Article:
Pre-trial motions hearings in the James Lloyd Terry capital murder case have almost become a monthly ritual the past two years.
They continued Wednesday in Halifax County Circuit Court before Judge Joel C. Cunningham, with a number of motions scheduled for argument.
Only one motion was heard on Wednesday, a defense motion which in essence would declare the Virginia death penalty unconstitutional.
Capital defenders Bernadette Mary Donovan, Matthew Engle and Karen Kissiah filed a motion to “declare the Virginia death penalty scheme unconstitutional due it its demonstrated failure to meet minimum constitutional requirements set forth in Furman/Gregg and their progeny.”
The court heard testimony from Wanda Foglia, a professor at Rowan University in New Jersey, who has done notable research on how capital jurors decide death penalty cases.
A PowerPoint presentation displaying findings from the Capital Jury Project accompanied Foglia’s testimony, a program of research on how persons who serve as jurors on capital cases make the life or death sentencing decision.
Initiated in 1991 by a consortium of university-based researchers from 14 states, including Virginia, the Capital Jury Project seeks to determine whether jurors’ exercise of capital sentencing discretion under modern capital statutes conforms to constitutional standards, and whether these statutes have remedied the arbitrariness ruled unconstitutional by the U. S. Supreme Court.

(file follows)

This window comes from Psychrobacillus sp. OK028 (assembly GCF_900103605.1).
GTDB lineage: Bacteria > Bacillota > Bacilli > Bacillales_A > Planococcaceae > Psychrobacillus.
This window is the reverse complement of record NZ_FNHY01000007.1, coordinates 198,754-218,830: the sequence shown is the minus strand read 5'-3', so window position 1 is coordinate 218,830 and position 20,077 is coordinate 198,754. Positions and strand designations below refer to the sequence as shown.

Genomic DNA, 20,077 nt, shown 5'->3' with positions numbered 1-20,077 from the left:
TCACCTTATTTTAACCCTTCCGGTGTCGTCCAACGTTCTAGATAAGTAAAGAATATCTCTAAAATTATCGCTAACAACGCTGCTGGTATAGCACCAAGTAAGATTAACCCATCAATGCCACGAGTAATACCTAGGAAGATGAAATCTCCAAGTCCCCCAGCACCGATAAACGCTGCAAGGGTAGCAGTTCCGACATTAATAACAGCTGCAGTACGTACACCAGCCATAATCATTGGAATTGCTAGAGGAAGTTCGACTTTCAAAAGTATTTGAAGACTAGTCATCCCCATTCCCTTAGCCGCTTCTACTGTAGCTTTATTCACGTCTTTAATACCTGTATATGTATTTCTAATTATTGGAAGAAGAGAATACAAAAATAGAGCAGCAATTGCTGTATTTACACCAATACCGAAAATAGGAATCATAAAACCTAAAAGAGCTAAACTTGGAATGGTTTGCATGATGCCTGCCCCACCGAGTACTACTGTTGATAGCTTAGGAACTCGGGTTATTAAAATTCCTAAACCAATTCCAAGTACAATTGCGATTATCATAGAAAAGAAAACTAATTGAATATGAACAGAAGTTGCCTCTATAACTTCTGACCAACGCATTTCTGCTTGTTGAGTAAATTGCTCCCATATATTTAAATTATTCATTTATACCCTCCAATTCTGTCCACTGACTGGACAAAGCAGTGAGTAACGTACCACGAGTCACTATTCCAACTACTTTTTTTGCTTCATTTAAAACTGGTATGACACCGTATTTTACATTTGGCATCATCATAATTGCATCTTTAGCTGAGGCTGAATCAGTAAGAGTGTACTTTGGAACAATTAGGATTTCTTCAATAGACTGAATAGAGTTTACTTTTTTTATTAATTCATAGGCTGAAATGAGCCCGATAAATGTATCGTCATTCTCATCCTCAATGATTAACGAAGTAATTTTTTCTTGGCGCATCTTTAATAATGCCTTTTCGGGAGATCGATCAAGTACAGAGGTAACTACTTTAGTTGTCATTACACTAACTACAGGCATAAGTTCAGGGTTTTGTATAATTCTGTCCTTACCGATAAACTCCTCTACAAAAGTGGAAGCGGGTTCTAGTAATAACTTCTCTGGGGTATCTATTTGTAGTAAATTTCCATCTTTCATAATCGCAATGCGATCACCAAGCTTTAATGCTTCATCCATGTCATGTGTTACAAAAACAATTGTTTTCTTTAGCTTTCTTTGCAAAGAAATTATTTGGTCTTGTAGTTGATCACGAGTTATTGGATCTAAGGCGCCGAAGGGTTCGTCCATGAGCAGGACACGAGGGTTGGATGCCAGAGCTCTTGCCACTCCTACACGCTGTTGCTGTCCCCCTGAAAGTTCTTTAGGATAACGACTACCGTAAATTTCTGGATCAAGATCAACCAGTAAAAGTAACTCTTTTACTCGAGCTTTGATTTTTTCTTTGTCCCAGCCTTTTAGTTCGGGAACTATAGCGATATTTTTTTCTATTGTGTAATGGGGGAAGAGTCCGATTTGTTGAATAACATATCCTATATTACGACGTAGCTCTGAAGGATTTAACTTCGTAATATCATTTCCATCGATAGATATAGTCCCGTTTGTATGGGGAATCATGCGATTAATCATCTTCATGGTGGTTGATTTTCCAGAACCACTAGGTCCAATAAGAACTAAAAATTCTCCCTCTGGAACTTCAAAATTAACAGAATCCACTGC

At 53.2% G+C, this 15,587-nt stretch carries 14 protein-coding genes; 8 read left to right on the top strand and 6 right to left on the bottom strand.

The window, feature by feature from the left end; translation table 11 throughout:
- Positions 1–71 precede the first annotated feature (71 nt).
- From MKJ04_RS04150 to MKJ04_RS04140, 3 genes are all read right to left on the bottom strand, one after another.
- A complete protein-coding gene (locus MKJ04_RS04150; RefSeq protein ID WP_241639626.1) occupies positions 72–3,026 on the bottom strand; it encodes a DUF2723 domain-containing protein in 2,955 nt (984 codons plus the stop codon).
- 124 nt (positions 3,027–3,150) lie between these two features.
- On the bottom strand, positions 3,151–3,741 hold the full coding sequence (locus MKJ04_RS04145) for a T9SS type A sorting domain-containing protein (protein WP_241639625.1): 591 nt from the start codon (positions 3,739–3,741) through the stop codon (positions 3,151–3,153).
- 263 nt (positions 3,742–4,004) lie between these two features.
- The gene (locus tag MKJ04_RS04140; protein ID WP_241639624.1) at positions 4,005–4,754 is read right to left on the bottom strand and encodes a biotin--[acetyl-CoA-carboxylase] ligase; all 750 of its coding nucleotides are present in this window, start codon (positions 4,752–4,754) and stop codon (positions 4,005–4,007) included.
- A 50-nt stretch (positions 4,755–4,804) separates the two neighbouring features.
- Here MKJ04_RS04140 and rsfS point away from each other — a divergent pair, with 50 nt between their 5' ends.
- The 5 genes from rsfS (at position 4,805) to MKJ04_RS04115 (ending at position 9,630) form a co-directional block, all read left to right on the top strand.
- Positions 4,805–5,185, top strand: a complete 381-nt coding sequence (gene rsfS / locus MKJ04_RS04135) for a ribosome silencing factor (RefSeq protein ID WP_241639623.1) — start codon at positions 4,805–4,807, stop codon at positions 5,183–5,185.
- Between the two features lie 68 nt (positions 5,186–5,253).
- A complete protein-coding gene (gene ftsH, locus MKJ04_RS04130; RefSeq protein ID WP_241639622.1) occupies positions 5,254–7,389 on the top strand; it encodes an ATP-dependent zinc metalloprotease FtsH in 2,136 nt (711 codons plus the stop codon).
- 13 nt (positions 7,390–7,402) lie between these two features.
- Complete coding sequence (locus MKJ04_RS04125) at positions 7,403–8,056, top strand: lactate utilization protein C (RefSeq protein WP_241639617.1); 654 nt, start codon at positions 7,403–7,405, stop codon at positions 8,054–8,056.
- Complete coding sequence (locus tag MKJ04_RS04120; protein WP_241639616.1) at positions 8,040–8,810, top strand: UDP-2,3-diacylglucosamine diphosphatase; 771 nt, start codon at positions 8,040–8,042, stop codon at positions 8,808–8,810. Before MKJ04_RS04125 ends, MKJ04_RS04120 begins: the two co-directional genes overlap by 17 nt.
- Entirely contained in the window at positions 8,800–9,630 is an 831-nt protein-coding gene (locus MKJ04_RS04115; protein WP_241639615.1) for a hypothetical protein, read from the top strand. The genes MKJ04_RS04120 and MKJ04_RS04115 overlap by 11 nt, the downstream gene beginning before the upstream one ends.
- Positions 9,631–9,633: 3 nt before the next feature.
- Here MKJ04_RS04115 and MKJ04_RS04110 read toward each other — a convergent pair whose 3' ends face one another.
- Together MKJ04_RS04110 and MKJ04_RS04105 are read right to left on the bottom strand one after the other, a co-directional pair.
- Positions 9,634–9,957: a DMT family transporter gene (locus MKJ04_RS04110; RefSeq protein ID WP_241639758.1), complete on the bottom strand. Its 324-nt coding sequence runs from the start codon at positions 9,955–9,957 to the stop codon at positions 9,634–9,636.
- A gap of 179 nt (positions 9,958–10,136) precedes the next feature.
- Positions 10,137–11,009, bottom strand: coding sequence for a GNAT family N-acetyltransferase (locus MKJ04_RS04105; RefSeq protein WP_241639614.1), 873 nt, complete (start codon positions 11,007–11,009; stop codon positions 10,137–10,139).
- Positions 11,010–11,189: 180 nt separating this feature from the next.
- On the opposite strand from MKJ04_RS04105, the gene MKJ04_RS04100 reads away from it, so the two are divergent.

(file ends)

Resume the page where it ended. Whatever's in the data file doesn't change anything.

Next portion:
According to the Capital Jury Project, 58 percent of capital jurors underestimate the death penalty alternative, 50 percent believe the death penalty is mandatory, and 80 percent express a predisposition for the death penalty.
Also, the Capital Jury Project findings indicate 82 percent of capital jurors interviewed don’t feel responsible for the sentence, 83 percent misunderstood death penalty instructions, and 49 percent made premature punishment decisions.
Danville Special Prosecutor Petra B. Haskins spent a significant portion of Wednesday’s hearing asking Foglia for clarification on a number of issues surrounding the project’s conclusions, including criteria for the selection process of jurors for the project.
Presiding Judge Joel C. Cunningham did not rule on the motion before the court on Wednesday, rather he set a date of Aug. 31 to rule on the defense motion argued before him.
Cunningham is set to consider a number of other motions at that hearing, including a defense motion to strike continuing serious threat as an aggravating factor in the sentencing phase of a capital case; a motion to appoint an eyewitness expert; a motion to prohibit introduction of prejudicial evidence into the jury determination of mental retardation; and a motion to continue the trial from its current date of Oct. 19.
Terry is facing capital charges in connection with the death of Charlotte Osborne Rice in April 2011.
Terry was arrested after the body of Rice was discovered in her North Main Street home in South Boston when authorities responded to a report of a possible breaking and entering.
Acting on a 911 call from a neighbor, Joe Taylor, police arrived at Rice’s residence where they apprehended Terry following a foot pursuit through yards adjacent to Rice’s house.
Terry, a registered sex offender, could face the death penalty if convicted of capital charges.